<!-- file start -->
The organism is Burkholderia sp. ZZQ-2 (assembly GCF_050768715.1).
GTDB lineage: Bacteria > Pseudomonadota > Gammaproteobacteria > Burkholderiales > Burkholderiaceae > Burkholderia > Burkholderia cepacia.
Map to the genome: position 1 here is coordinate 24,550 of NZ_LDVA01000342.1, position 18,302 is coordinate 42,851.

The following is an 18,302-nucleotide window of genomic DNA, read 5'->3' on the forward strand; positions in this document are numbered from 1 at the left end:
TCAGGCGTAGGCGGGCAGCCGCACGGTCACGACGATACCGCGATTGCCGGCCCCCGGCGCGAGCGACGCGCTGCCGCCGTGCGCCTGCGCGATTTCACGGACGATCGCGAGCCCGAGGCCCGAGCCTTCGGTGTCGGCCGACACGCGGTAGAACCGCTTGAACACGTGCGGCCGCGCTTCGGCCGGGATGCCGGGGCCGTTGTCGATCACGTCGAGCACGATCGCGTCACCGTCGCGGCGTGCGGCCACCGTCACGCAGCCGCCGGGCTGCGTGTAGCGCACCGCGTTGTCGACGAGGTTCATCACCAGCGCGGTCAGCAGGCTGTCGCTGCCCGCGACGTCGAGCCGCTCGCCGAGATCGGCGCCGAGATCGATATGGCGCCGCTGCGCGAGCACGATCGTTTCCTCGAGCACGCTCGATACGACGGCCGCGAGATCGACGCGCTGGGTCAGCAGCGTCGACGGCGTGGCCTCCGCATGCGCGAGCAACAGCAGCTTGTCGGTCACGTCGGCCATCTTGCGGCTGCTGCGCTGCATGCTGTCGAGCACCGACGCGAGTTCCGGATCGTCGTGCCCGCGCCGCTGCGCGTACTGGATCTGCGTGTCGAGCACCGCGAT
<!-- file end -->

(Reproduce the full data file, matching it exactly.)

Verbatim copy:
The organism is Burkholderia sp. ZZQ-2 (assembly GCF_050768715.1).
GTDB lineage: Bacteria > Pseudomonadota > Gammaproteobacteria > Burkholderiales > Burkholderiaceae > Burkholderia > Burkholderia cepacia.
Map to the genome: position 1 here is coordinate 24,550 of NZ_LDVA01000342.1, position 18,302 is coordinate 42,851.

The following is an 18,302-nucleotide window of genomic DNA, read 5'->3' on the forward strand; positions in this document are numbered from 1 at the left end:
TCAGGCGTAGGCGGGCAGCCGCACGGTCACGACGATACCGCGATTGCCGGCCCCCGGCGCGAGCGACGCGCTGCCGCCGTGCGCCTGCGCGATTTCACGGACGATCGCGAGCCCGAGGCCCGAGCCTTCGGTGTCGGCCGACACGCGGTAGAACCGCTTGAACACGTGCGGCCGCGCTTCGGCCGGGATGCCGGGGCCGTTGTCGATCACGTCGAGCACGATCGCGTCACCGTCGCGGCGTGCGGCCACCGTCACGCAGCCGCCGGGCTGCGTGTAGCGCACCGCGTTGTCGACGAGGTTCATCACCAGCGCGGTCAGCAGGCTGTCGCTGCCCGCGACGTCGAGCCGCTCGCCGAGATCGGCGCCGAGATCGATATGGCGCCGCTGCGCGAGCACGATCGTTTCCTCGAGCACGCTCGATACGACGGCCGCGAGATCGACGCGCTGGGTCAGCAGCGTCGACGGCGTGGCCTCCGCATGCGCGAGCAACAGCAGCTTGTCGGTCACGTCGGCCATCTTGCGGCTGCTGCGCTGCATGCTGTCGAGCACCGACGCGAGTTCCGGATCGTCGTGCCCGCGCCGCTGCGCGTACTGGATCTGCGTGTCGAGCACCGCGAT